Insider tip: Entering Israel is pretty easy, but security measures when leaving Israel can be pretty intense. Make sure to allow yourself the full recommended three hours at the airport and expect to be questioned and have your luggage searched.
There is a wide variety of accommodation options throughout Israel; hotels, hostels, guest houses and even some resorts. Prices differ across the spectrum. For the purpose of this article, I have used the average price of a mid-range hotel as my estimate, which comes to about $175 per night.
As I will mention later on in this article, many of Israel’s cities (most notably Jerusalem and Tel Aviv) are quite large so I do recommend choosing a more central location to stay. The nightly cost may be a little higher however, that will balance out as it will save on travel time and public transit costs.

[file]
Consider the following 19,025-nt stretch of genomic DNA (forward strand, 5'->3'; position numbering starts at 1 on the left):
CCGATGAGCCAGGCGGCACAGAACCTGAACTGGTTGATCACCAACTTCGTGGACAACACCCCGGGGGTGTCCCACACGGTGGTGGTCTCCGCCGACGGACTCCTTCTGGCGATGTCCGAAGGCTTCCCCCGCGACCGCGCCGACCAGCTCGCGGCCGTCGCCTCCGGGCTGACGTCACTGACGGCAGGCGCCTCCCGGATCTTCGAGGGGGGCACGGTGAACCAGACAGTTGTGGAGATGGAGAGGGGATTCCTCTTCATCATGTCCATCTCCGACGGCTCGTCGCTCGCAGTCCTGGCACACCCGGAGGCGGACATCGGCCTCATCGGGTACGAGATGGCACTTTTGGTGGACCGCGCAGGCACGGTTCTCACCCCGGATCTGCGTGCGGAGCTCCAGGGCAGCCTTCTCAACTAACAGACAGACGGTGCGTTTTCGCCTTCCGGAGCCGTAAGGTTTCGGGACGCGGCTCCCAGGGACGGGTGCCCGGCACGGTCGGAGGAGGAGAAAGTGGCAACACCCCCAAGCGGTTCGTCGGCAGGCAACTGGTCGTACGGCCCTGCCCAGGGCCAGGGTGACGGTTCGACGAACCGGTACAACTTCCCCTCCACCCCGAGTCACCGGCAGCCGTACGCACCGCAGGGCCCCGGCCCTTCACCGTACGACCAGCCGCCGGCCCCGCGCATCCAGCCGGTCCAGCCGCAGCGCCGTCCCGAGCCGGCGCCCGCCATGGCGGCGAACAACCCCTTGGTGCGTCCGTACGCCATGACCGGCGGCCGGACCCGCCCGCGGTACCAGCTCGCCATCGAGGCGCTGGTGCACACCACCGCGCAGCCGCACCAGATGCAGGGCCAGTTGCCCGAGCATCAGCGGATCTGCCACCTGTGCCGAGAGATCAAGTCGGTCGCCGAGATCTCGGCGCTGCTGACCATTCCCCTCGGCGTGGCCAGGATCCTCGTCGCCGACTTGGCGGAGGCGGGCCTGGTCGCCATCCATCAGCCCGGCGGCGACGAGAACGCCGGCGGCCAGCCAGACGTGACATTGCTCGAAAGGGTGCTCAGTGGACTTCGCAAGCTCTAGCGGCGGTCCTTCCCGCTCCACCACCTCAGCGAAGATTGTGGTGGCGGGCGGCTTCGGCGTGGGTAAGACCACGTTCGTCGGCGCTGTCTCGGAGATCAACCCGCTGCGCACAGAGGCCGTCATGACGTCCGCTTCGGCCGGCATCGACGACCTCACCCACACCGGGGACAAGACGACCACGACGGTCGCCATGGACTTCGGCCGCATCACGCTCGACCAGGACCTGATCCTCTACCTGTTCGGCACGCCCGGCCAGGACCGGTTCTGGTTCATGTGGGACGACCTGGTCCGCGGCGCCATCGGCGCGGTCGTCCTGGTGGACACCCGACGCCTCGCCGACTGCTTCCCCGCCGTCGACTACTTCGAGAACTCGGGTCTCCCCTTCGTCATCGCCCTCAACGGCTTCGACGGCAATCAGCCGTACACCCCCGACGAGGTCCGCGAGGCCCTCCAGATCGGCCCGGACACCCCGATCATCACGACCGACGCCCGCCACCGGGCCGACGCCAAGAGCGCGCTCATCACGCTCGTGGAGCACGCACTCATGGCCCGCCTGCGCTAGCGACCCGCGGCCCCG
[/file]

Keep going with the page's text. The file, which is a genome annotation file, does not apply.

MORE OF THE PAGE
For suggestions in Jerusalem and Tel Aviv, I recommend the following:
Insider tip: Not all of Israel’s hostels are geared towards gap year students and backpackers. Abraham hostels are open for guests of all ages and have a great selection of private rooms as well making it a smart choice for budget-conscious travellers of all ages.
If you have the right credit card, you can save a fair amount of money on hotels. Americans should strongly consider the Marriott Bonvoy Brilliant American Express Card since you can earn up to 95,000 Marriott Bonvoy points and $300 back at U.S. restaurants as a welcome bonus.
Canadians should consider the Marriott Bonvoy American Express, which gives you up to 75,000 Marriott Bonvoy points. That’s enough points for a few free nights at some hotels, which could easily have a value of over $500.
Regarding local transportation, Israel (and Palestine) can be a bit tricky for tourists.
Main cities, such as Jerusalem, Tel Aviv, and Bethlehem, are relatively easy to get to by public transit, but overall Israel is not the easiest country to get around. Public transit is definitely lacking between smaller cities and major attractions such as the Dead Sea, Ein Gedi, and Caesarea, meaning that most visitors rely either on tours for day trips or rental cars. That being said, driving in Israel is not for the faint of heart. Israelis can be very aggressive drivers.